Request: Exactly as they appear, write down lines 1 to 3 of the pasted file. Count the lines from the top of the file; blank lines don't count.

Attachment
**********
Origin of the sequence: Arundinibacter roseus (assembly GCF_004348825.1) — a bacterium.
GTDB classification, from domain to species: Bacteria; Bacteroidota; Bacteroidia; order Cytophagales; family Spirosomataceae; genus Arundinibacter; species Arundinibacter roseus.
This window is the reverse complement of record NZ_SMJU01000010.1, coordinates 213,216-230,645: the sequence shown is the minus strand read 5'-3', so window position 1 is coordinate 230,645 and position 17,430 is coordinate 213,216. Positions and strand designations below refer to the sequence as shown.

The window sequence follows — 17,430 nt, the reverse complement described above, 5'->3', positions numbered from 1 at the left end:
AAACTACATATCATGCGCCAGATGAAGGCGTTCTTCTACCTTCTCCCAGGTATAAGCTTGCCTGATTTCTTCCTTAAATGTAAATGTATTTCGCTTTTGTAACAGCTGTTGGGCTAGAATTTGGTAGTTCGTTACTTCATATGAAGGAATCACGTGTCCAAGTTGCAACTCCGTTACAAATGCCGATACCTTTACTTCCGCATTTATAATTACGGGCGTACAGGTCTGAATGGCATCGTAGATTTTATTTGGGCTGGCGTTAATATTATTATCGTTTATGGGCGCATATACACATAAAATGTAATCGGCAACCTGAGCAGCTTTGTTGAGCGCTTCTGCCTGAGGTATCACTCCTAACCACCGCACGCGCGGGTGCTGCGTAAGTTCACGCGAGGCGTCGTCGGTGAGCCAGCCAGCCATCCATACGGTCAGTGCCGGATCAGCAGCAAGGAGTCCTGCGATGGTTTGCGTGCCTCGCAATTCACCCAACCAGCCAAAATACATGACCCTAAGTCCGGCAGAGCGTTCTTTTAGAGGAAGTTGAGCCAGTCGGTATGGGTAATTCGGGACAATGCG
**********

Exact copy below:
Origin of the sequence: Arundinibacter roseus (assembly GCF_004348825.1) — a bacterium.
GTDB classification, from domain to species: Bacteria; Bacteroidota; Bacteroidia; order Cytophagales; family Spirosomataceae; genus Arundinibacter; species Arundinibacter roseus.
This window is the reverse complement of record NZ_SMJU01000010.1, coordinates 213,216-230,645: the sequence shown is the minus strand read 5'-3', so window position 1 is coordinate 230,645 and position 17,430 is coordinate 213,216. Positions and strand designations below refer to the sequence as shown.